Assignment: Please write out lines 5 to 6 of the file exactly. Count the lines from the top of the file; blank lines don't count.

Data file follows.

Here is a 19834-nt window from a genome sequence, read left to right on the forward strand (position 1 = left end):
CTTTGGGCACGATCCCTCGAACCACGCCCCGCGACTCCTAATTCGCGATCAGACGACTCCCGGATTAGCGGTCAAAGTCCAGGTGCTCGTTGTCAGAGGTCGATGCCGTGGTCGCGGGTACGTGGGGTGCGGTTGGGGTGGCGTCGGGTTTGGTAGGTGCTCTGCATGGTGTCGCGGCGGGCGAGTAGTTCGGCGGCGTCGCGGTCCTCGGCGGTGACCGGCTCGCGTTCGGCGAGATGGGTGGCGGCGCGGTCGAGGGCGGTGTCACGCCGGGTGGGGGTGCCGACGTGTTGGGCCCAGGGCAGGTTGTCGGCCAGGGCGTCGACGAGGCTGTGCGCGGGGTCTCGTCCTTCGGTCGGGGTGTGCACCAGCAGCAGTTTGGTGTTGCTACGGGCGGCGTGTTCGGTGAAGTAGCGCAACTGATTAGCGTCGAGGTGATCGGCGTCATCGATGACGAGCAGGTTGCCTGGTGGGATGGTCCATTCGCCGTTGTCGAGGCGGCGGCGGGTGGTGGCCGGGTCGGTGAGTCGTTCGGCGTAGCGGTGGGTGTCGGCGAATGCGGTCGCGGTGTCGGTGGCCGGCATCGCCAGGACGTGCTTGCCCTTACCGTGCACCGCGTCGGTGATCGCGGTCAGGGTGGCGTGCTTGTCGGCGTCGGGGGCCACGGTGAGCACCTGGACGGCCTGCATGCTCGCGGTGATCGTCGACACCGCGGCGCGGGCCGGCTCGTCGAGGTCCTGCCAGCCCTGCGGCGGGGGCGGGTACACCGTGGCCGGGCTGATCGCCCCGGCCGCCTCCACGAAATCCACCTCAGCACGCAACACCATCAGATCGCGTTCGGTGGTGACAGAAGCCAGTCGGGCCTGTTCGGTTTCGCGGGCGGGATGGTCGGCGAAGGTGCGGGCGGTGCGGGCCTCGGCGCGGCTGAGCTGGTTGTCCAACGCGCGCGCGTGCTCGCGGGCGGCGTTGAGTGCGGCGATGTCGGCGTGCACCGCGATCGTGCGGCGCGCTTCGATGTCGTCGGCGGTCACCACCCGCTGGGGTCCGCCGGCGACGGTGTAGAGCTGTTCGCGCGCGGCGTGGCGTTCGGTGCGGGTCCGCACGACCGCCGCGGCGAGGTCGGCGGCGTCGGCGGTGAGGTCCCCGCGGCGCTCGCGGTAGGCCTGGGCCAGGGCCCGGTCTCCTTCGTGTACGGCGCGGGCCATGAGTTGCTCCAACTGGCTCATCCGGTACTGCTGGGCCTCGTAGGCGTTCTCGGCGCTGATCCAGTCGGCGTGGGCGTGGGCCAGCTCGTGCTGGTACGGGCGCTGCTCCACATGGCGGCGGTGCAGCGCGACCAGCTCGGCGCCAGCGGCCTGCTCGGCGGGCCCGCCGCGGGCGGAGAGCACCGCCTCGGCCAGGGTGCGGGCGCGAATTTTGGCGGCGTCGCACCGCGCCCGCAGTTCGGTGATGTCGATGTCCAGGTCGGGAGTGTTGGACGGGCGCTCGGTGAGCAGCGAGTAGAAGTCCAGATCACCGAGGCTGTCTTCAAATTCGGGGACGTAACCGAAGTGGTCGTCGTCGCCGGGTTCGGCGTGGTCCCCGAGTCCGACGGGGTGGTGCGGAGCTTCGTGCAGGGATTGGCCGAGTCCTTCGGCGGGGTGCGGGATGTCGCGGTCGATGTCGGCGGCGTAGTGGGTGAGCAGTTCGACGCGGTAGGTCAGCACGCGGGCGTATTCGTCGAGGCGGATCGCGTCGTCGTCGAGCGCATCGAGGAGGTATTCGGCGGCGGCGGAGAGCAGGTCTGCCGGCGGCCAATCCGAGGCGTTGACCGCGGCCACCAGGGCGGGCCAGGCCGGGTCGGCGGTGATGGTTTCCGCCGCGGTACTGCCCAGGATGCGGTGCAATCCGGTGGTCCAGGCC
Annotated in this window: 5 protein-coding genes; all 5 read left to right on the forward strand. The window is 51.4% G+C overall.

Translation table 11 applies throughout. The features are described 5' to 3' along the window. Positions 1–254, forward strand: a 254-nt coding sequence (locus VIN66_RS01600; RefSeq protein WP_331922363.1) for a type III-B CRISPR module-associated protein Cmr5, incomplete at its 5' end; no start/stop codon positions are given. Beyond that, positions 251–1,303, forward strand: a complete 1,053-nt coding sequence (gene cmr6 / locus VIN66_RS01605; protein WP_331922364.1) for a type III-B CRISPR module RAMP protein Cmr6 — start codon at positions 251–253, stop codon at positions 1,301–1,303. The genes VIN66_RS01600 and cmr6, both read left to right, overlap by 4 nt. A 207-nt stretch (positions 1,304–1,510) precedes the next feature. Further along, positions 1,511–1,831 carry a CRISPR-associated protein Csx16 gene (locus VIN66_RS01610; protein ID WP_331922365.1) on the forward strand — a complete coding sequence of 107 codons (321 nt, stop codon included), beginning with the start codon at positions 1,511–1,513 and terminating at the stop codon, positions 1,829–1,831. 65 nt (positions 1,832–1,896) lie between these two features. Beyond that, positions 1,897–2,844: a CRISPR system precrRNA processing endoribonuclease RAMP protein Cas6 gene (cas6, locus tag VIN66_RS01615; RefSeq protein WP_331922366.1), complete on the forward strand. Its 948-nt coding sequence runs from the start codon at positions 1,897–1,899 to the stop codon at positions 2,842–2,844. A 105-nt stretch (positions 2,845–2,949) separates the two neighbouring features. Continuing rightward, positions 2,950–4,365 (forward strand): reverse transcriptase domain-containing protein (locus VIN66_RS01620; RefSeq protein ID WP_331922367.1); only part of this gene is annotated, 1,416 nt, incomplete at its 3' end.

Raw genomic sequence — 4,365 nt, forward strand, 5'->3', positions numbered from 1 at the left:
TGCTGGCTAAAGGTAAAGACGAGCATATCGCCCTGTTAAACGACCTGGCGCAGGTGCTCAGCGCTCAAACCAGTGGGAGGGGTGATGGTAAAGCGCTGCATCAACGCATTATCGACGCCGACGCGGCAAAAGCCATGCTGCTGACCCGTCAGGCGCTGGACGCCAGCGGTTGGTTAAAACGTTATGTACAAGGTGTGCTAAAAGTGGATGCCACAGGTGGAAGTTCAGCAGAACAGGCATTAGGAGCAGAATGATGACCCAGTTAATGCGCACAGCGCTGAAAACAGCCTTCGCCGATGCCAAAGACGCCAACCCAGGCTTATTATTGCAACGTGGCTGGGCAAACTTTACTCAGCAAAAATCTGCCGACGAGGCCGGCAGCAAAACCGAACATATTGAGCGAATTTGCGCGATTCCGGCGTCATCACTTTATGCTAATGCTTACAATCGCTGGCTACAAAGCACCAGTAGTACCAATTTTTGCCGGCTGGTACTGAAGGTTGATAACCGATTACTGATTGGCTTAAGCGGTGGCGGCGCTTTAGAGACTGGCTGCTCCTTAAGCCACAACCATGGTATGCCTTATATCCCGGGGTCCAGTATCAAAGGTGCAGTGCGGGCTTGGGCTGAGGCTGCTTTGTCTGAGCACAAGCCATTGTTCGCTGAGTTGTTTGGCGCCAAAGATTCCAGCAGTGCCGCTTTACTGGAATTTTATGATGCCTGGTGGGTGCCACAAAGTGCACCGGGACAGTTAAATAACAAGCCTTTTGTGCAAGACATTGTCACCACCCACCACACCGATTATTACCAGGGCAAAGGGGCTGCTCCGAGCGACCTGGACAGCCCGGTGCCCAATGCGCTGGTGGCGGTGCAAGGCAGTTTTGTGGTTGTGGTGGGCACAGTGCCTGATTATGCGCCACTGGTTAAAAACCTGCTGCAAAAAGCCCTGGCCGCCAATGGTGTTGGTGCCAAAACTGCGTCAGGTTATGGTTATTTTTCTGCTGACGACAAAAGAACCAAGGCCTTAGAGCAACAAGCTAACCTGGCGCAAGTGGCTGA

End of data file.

Raw genomic sequence — 4,365 nt, forward strand, 5'->3', positions numbered from 1 at the left:
TGCTGGCTAAAGGTAAAGACGAGCATATCGCCCTGTTAAACGACCTGGCGCAGGTGCTCAGCGCTCAAACCAGTGGGAGGGGTGATGGTAAAGCGCTGCATCAACGCATTATCGACGCCGACGCGGCAAAAGCCATGCTGCTGACCCGTCAGGCGCTGGACGCCAGCGGTTGGTTAAAACGTTATGTACAAGGTGTGCTAAAAGTGGATGCCACAGGTGGAAGTTCAGCAGAACAGGCATTAGGAGCAGAATGATGACCCAGTTAATGCGCACAGCGCTGAAAACAGCCTTCGCCGATGCCAAAGACGCCAACCCAGGCTTATTATTGCAACGTGGCTGGGCAAACTTTACTCAGCAAAAATCTGCCGACGAGGCCGGCAGCAAAACCGAACATATTGAGCGAATTTGCGCGATTCCGGCGTCATCACTTTATGCTAATGCTTACAATCGCTGGCTACAAAGCACCAGTAGTACCAATTTTTGCCGGCTGGTACTGAAGGTTGATAACCGATTACTGATTGGCTTAAGCGGTGGCGGCGCTTTAGAGACTGGCTGCTCCTTAAGCCACAACCATGGTATGCCTTATATCCCGGGGTCCAGTATCAAAGGTGCAGTGCGGGCTTGGGCTGAGGCTGCTTTGTCTGAGCACAAGCCATTGTTCGCTGAGTTGTTTGGCGCCAAAGATTCCAGCAGTGCCGCTTTACTGGAATTTTATGATGCCTGGTGGGTGCCACAAAGTGCACCGGGACAGTTAAATAACAAGCCTTTTGTGCAAGACATTGTCACCACCCACCACACCGATTATTACCAGGGCAAAGGGGCTGCTCCGAGCGACCTGGACAGCCCGGTGCCCAATGCGCTGGTGGCGGTGCAAGGCAGTTTTGTGGTTGTGGTGGGCACAGTGCCTGATTATGCGCCACTGGTTAAAAACCTGCTGCAAAAAGCCCTGGCCGCCAATGGTGTTGGTGCCAAAACTGCGTCAGGTTATGGTTATTTTTCTGCTGACGACAAAAGAACCAAGGCCTTAGAGCAACAAGCTAACCTGGCGCAAGTGGCTGA